The term “carbocycle,” as used herein, refers to an aromatic or non-aromatic ring in which each atom of the ring is a carbon atom.

The term “independently selected” is used herein to indicate that the R groups can be identical or different.

As used herein, the term “labeled” is intended to mean that a compound has at least one element, isotope, or chemical compound attached to enable the detection of the compound. In general, labels typically fall into three classes: a) isotopic labels, which may be radioactive or heavy isotopes, including, but not limited to, 2H, 3H, 32P, 35S, 67Ga, 99mTc (Tc-99m), 111In, 123I, 125I, 169Yb and 186Re; b) immune labels, which may be antibodies or antigens, which may be bound to enzymes (such as horseradish peroxidase) that produce detectable agents; and c) colored, luminescent, phosphorescent, or fluorescent dyes. It will be appreciated that the labels may be incorporated into the compound at any position that does not interfere with the biological activity or characteristic of the compound that is being detected. In certain embodiments of the invention, photoaffinity labeling is utilized for the direct elucidation of intermolecular interactions in biological systems. A variety of known photophores can be employed, most relying on photoconversion of diazo compounds, azides, or diazirines to nitrenes or carbenes (See, Bayley, H., Photogenerated Reagents in Biochemistry and Molecular Biology (1983), Elsevier, Amsterdam.), the entire contents of which are hereby incorporated by reference. In certain embodiments of the invention, the photoaffinity labels employed are o-, m- and p-azidobenzoyls, substituted with one or more halogen moieties, including, but not limited to 4-azido-2,3,5,6-tetrafluorobenzoic acid.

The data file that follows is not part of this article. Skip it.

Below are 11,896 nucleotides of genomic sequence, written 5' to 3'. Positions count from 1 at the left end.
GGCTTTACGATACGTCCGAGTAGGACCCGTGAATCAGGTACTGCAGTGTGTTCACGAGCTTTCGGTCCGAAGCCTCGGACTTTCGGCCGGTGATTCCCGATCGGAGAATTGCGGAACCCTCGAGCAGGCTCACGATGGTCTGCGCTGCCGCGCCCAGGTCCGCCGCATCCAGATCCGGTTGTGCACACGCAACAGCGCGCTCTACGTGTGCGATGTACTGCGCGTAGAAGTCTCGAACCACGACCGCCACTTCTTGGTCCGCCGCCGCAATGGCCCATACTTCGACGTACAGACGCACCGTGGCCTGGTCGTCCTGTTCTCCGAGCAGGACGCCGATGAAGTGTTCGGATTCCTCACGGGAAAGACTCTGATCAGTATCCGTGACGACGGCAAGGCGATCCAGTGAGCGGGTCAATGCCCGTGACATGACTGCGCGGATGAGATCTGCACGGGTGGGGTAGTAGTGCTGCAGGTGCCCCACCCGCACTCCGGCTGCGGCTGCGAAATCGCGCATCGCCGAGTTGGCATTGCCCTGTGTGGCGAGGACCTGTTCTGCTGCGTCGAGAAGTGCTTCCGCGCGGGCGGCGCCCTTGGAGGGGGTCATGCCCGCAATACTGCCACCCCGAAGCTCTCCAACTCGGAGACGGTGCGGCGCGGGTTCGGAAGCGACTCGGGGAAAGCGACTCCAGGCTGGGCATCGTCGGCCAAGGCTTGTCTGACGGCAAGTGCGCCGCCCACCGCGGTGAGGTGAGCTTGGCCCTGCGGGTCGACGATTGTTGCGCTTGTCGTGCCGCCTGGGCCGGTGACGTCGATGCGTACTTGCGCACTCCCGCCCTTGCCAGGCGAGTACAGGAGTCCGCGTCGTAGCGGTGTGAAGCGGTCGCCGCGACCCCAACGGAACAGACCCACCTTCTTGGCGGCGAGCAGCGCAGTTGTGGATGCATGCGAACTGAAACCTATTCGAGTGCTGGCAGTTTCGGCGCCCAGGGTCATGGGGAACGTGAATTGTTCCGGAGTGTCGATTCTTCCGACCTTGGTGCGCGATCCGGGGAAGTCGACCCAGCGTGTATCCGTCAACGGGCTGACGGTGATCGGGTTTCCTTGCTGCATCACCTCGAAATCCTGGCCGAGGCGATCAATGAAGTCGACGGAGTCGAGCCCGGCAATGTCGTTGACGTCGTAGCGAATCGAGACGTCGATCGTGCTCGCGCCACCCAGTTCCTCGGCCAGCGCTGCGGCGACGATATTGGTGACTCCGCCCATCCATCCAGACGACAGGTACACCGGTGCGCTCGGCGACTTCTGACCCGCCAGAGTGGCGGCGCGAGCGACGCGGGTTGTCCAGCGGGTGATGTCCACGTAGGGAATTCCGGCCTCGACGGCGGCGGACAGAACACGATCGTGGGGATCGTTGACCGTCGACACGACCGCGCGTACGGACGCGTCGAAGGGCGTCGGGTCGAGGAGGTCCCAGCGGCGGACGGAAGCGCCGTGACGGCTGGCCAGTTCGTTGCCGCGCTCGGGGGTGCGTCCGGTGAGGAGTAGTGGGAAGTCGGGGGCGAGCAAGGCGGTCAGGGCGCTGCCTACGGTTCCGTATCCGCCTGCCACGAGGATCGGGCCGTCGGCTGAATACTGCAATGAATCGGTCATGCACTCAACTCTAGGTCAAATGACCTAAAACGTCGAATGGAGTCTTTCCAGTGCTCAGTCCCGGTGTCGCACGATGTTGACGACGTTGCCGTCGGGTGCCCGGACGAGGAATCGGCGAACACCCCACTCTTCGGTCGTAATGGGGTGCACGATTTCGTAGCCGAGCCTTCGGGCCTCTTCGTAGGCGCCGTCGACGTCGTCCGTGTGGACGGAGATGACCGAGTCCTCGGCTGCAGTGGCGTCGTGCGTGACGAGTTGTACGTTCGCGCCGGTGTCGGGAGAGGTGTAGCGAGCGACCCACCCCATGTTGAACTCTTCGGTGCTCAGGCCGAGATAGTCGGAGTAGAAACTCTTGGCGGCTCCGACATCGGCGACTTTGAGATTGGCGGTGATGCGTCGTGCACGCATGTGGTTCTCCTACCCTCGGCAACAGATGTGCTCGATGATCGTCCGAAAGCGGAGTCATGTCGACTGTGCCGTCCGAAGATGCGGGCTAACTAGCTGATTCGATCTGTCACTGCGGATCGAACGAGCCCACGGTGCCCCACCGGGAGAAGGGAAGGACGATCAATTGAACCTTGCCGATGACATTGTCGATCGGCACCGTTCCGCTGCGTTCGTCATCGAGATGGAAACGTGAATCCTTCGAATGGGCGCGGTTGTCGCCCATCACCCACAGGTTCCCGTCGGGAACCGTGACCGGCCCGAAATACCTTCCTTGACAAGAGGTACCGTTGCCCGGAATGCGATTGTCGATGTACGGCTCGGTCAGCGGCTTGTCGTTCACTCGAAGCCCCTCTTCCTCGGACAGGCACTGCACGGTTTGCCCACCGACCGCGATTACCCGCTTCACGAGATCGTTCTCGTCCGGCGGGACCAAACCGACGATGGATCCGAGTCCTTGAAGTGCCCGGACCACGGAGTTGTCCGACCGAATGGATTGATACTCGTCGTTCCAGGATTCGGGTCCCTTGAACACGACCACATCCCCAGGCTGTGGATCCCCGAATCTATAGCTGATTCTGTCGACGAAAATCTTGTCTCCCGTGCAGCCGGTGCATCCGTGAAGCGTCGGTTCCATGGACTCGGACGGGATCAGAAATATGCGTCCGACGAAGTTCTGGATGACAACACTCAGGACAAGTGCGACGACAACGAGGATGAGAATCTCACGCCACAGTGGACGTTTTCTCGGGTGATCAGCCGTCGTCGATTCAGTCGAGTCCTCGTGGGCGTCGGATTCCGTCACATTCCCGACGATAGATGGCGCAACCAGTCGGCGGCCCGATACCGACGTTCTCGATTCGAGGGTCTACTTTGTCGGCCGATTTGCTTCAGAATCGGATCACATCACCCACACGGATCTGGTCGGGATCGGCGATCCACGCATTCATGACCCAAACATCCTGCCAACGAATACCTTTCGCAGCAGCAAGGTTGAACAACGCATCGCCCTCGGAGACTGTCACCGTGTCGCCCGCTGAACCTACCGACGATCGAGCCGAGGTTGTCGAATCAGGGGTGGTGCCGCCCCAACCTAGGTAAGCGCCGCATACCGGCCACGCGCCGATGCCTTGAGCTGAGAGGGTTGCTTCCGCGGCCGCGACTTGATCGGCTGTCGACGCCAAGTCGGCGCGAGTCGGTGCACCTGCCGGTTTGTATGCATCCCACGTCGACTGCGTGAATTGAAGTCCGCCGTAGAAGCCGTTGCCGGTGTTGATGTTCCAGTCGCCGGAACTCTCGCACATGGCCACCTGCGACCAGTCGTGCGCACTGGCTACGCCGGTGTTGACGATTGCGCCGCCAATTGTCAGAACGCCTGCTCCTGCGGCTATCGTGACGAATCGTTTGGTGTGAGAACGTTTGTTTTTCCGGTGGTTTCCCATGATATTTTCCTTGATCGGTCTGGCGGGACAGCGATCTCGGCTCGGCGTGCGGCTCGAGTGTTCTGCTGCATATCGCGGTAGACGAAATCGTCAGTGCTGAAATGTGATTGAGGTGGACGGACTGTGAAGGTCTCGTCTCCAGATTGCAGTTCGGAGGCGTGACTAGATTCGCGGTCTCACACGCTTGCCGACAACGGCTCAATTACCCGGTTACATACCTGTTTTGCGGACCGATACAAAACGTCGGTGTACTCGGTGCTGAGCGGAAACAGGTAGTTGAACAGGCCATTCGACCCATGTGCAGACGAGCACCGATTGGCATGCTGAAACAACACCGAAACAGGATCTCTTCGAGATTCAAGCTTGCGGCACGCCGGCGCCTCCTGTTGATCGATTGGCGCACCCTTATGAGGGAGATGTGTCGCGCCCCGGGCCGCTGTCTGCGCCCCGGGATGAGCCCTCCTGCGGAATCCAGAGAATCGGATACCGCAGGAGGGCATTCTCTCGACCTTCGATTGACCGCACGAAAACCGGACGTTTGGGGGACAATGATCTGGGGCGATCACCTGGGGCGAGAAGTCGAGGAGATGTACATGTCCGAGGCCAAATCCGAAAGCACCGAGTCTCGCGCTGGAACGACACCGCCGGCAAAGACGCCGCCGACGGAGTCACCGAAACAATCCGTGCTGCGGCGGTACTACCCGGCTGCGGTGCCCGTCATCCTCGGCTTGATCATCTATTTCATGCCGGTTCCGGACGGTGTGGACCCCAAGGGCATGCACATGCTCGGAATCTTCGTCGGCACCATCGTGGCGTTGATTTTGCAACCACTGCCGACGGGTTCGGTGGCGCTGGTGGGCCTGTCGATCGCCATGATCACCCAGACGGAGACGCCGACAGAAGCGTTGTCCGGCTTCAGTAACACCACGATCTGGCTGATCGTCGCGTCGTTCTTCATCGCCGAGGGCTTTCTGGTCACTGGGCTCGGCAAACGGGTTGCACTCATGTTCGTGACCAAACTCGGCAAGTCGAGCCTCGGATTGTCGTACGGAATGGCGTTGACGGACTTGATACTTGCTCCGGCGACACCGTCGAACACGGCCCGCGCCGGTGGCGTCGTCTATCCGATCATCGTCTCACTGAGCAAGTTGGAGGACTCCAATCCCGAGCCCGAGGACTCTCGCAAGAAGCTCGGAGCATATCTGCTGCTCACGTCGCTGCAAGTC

The terms “halo” and “halogen” as used herein refer to an atom selected from fluorine, chlorine, bromine, and iodine.

The term “heterocyclic,” as used herein, refers to a non-aromatic partially unsaturated or fully saturated 3- to 10-membered ring system, which includes single rings of 3 to 8 atoms in size and bi- and tri-cyclic ring systems which may include aromatic six-membered aryl or aromatic heterocyclic groups fused to a non-aromatic ring. These heterocyclic rings include those having from one to three heteroatoms independently selected from oxygen, sulfur, and nitrogen, in which the nitrogen and sulfur heteroatoms may optionally be oxidized and the nitrogen heteroatom may optionally be quaternized.

The term “heteroaryl,” as used herein, refers to a cyclic aromatic radical having from five to ten ring atoms of which one ring atom is selected from sulfur, oxygen, and nitrogen; zero, one, or two ring atoms are additional heteroatoms independently selected from sulfur, oxygen, and nitrogen; and the remaining ring atoms are carbon, the radical being joined to the rest of the molecule via any of the ring atoms, such as, for example, pyridyl, pyrazinyl, pyrimidinyl, pyrrolyl, pyrazolyl, imidazolyl, thiazolyl, oxazolyl, isooxazolyl, thiadiazolyl, oxadiazolyl, thiophenyl, furanyl, quinolinyl, isoquinolinyl, and the like.